An "appraisal" is a little-understood process prescribed by the policy for arriving at the post-loss value of a disputed claim or loss. This is not to be confused with the pre-loss appraisal of property to establish an insurable value. Post-loss appraisal is a procedure granted to the parties to a property insurance contract to have the disputed amount of property damage losses determined in a faster, less expensive method than resorting to litigation. Whether the loss was caused by fire, flood, windstorm, theft or any other casualty, the dispute can be resolved through the appraisal process that is provided for in the policy of insurance.
The appraisal clause can be found in most homeowners' policies, in every policy covering commercial buildings, in all business policies, as well as in every renters' policy. Historically, the procedure provided by the appraisal clause has been invoked more often by insurers who generally have greater familiarity with the terms and conditions of their policies, although insureds have recently looked more to post-loss appraisal as a means of resolving damage disputes.
There can be many pitfalls to the process, and knowing how to avoid them is the key to maximizing insurance coverage.
Unlike arbitration or a trial, the appraisal is a more informal process. There is no hearing or formal marshalling of evidence. If the carrier and the business cannot agree on the value of a loss, either party can invoke an appraisal (usually, it is the carrier which invokes the process).
The precise terms of the appraisal clause may vary from one policy to the next, but typically it requires each party -- the carrier and the business -- to designate a qualified and independent appraiser. The two designated appraisers then select a third person, an umpire. If the two designated appraisers cannot agree on an umpire, often a district court will appoint the umpire.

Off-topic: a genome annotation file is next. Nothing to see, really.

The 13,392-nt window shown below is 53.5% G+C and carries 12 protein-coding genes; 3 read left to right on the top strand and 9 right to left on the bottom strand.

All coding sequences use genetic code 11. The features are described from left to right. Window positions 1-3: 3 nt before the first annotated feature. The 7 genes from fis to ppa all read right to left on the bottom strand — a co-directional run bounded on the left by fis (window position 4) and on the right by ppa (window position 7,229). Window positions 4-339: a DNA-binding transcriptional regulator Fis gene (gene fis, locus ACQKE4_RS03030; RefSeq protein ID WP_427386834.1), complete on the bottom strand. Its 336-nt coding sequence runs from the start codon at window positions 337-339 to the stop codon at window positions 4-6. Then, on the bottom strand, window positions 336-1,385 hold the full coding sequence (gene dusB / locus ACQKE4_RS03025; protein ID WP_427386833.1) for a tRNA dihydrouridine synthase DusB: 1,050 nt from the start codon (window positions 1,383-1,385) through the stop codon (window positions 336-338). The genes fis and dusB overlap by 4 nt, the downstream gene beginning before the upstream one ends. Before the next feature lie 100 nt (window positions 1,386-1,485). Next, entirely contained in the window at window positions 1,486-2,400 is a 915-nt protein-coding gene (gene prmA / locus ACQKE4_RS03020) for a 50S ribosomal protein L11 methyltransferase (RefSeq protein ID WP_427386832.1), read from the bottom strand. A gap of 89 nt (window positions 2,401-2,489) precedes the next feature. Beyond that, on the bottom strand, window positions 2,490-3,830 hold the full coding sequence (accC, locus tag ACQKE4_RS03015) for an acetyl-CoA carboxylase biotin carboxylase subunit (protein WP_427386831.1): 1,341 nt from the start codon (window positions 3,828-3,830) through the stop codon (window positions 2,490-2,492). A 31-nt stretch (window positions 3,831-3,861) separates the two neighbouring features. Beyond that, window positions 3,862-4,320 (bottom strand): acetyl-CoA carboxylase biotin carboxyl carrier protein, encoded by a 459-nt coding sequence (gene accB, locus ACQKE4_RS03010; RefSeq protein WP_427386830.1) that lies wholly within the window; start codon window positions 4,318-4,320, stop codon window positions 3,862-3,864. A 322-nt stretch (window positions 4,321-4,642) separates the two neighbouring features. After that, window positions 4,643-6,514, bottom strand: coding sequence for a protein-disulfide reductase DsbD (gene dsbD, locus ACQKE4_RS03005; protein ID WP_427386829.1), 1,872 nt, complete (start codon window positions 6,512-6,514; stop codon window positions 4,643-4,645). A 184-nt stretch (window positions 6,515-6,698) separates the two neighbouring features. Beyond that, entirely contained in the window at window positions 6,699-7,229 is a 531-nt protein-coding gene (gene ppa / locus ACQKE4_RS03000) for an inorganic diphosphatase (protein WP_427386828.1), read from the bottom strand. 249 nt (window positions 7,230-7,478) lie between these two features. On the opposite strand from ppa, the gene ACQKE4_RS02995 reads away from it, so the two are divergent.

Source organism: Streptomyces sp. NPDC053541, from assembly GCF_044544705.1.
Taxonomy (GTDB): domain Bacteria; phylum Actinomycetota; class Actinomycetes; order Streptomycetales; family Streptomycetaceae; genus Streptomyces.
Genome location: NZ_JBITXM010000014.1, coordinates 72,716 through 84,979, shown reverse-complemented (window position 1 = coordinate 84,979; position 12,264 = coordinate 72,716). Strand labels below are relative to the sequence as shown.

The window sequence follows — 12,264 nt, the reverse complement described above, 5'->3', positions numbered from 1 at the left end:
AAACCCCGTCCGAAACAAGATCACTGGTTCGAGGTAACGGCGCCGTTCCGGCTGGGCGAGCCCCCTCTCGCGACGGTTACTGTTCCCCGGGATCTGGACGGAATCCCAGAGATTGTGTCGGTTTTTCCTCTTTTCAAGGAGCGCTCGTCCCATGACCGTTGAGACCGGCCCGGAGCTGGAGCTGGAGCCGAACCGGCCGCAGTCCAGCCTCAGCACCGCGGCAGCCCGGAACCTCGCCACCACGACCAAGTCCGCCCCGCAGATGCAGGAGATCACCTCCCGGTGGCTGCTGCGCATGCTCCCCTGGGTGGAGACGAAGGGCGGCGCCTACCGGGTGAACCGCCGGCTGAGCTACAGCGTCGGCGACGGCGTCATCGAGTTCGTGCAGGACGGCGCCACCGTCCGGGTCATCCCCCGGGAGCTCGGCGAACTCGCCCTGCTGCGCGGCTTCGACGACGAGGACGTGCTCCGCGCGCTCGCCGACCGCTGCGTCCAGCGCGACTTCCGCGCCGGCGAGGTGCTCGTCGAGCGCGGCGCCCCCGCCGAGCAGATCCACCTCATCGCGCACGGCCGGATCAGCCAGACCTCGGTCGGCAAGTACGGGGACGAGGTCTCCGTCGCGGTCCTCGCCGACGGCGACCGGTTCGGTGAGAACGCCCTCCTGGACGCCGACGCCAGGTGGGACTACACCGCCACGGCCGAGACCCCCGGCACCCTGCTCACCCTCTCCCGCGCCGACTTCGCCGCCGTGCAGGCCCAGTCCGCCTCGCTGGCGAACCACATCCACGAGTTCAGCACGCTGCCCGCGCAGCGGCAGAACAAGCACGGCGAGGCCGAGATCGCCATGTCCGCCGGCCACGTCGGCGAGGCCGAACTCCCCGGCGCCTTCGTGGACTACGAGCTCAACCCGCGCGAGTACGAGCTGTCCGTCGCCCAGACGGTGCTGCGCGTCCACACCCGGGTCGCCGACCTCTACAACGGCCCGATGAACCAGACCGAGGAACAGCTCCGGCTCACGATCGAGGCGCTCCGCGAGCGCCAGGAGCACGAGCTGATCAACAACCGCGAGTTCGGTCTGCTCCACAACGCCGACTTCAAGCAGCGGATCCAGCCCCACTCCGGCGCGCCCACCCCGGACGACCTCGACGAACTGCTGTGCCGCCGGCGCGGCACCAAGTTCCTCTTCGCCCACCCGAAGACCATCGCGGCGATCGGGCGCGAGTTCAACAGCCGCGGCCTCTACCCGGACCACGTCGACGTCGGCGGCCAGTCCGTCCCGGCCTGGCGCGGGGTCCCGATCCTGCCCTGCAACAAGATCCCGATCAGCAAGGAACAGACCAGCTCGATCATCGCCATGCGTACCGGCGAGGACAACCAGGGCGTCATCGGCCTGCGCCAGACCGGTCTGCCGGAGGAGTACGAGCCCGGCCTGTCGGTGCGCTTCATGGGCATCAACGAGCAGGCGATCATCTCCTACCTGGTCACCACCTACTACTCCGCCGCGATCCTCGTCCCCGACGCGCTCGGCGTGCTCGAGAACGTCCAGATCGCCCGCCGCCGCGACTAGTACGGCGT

Next, each appraiser evaluates the loss and makes a determination of the value of the property damages. The determination may be based upon existing information, or may require development of new avenues of exploration that may involve outside experts. Once each side has has made a determination as to the amount of damages sustained in the loss, the two appraisers discuss their respective findings in an attempt to reach common ground. If there are areas where the appraisers agree, then that portion of the claim is settled. For those portions of the loss where the appraisers cannot agree, then the appraisers submit the disputed part to the umpire. The umpire will then review the claim and render a decision which, if agreed to by either or both appraisers, constitutes the appraisal award.
Why Oliver & Co. as Your Appraiser?
Why should you retain the services of Oliver & Co. Property Loss Consulting to serve as your appraiser? Our appraisers, utilizes nearly than 25 years of experience with an extensive background in dealing with property claims, insurance repair and restoration, insurance coverage disputes, and specifically disaster property claims. We make sure that you have equal footing -- considering that the insurance company has many experts on their side -- when it comes to appraisals.
When Oliver & Co. is your appraiser, we utilize all available resources to obtain the most information that best establishes the value of the damaged property. All documents are examined, all experts are consulted, and all necessary research is performed so that a complete and thorough profile of the loss can be compiled for presentation. In addition, the work-product of the opposing appraiser is examined in great detail, with all questionable positions challenged to the fullest extent allowed by the umpire.